October 2, 2014

Posts on elections

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Wednesday, November 7, 2012 - 11:01 AM

Congratulations to the Election Day winners. So what do Tuesday's results mean for the fiscal outlook?

Think of it this way.

If the country is on an unsustainable fiscal path, which it is, and if continued partisan bickering will not solve this problem, which it won’t, and if divided government has been re-elected, which it has, then the only choices are calamity or compromise.

The Concord Coalition urges compromise.

That must begin immediately as the two parties negotiate a responsible alternative to the “fiscal cliff” – a combination of tax increases and spending cuts that will hit with such suddenness that it could throw the still-fragile economy back into recession.

But they can’t just kick the can down the road -- again. The year-end fiscal cliff is bad, but eventually we will need the longer-term deficit reduction produced by the policies comprising the fiscal cliff. It just needs to be phased-in in a more rational way, as proposed by the bipartisan Simpson-Bowles and Domenici-Rivlin recommendations.

The key is to agree on a process for dealing with the serious and structural imbalance between spending and taxes that, if left on autopilot, will damage the economy, stress the social safety net, diminish our world leadership and leave future generations saddled with a debt burden...

Wednesday, October 31, 2012 - 9:32 AM

This is Part II of a two-part series of posts on the presidential candidates' fiscal policies. Part I examines Governor Romney's plans.

The first part of this blog post series looked at the unanswered questions in Governor Romney’s overall fiscal policy, tax reform plans and health care reform plans. This second part will look at President Obama’s budget plans in addition to some areas of uncertainty.

Simply by virtue of being the President, with the requirement to submit an annual budget, Obama has had to provide more details about his fiscal plans. Yet, what those details clearly show is an inadequate long-term fiscal goal. Over ten years, federal debt held by the public would only stabilize temporarily, and at a higher level than it is today.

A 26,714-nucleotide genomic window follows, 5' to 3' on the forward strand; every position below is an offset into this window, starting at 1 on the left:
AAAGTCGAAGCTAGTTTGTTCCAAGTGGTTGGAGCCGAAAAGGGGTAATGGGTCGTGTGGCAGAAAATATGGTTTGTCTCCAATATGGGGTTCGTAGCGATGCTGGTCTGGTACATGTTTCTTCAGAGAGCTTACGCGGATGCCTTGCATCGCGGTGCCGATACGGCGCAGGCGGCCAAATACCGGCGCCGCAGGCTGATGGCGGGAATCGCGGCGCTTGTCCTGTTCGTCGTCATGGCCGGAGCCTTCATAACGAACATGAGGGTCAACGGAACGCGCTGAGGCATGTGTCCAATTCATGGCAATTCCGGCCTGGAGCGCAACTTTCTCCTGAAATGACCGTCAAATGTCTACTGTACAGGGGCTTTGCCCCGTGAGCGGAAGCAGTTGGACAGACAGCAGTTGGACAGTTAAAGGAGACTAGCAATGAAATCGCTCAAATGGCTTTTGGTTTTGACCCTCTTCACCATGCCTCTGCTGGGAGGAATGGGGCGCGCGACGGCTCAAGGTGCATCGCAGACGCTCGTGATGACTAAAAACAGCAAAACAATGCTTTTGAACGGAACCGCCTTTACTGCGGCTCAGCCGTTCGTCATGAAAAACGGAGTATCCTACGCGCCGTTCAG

To the President’s credit, he supports negotiating a long-term, bipartisan “grand bargain” on fiscal issues with both spending cuts and new revenues. Yet, such explicit support has come only after his initial tepid reaction to the Simpson-Bowles report when it was released. Nevertheless, if Obama is re-elected, the upcoming...

Wednesday, October 31, 2012 - 9:31 AM

This is Part I of a two-part series of posts on the presidential candidates' fiscal policies. Part II examines President Obama's plans.

As election day approaches, it is appropriate to look at what we know and what we don’t know about the two candidates’ fiscal policy proposals -- especially since it is unlikely we will get any more details prior to election day.

In many respects, the crucial differences between the two candidates are defined by their fiscal policies, and it is almost certain that the winning candidate’s fiscal policy choices will be as immediately consequential as any president’s in history.

In this blog post, I will review Governor Romney’s proposals and in Part II, I will cover the President’s proposals looking at three key areas: The overall budget goal, tax policy and health care.

It is difficult to overstate how little we know about where Governor Romney’s policies will lead. The basic problem is that he has...

Monday, October 15, 2012 - 10:36 AM

Watching the recent Strengthening of America forums online from my office in Wyoming, I was encouraged by how former Democratic and Republican members of Congress, Cabinet secretaries and other national experts could find such so much common ground on a course for fixing the national debt.

As the western states regional director for The Concord Coalition, I was struck by how this matches what Concord has found working with local leaders and the public here in the West and across America.

It also matches recent statements by national associations of mayors and state officials. While there remain some differences on details, it became evident that there is a much more bipartisan agreement than one sees from watching the 2012 political campaigns.

Four public forums were presented in Washington and New York City between September 12 and October 1 by Strengthening of America – Our Children’s Future, a bipartisan initiative co-sponsored by The Concord Coalition.

These forums featured a diverse collection of business leaders, former members of Congress and former government officials. They identified the key components to a comprehensive fiscal solution: tax reform that generates more revenue for deficit reduction, slower growth in health care costs, sustainable Social Security and Medicare programs,...

Saturday, August 11, 2012 - 4:30 PM

Here are links to some previously published material by The Concord Coalition on proposals by House Budget Chairman Paul Ryan, who was named Saturday as Republican presidential candidate Mitt Romney's running mate.

Politico Op-Ed by Robert L. Bixby (April 17, 2012)

Concord Coalition Analysis of Ryan Budget Plan (March 20, 2012)

Blog Post by Robert L. Bixby on Wyden-Ryan Medicare Plan (Dec. 20, 2011)

Blog Post by Robert L. Bixby on Medicare Proposals (May 31, 2011)

Blog Post by Robert L. Bixby Comparing Obama and Ryan Budget Proposals (April 12, 2011)

 

 

Monday, August 6, 2012 - 2:00 PM

Updated 8/17 with "History of Debt" infographic below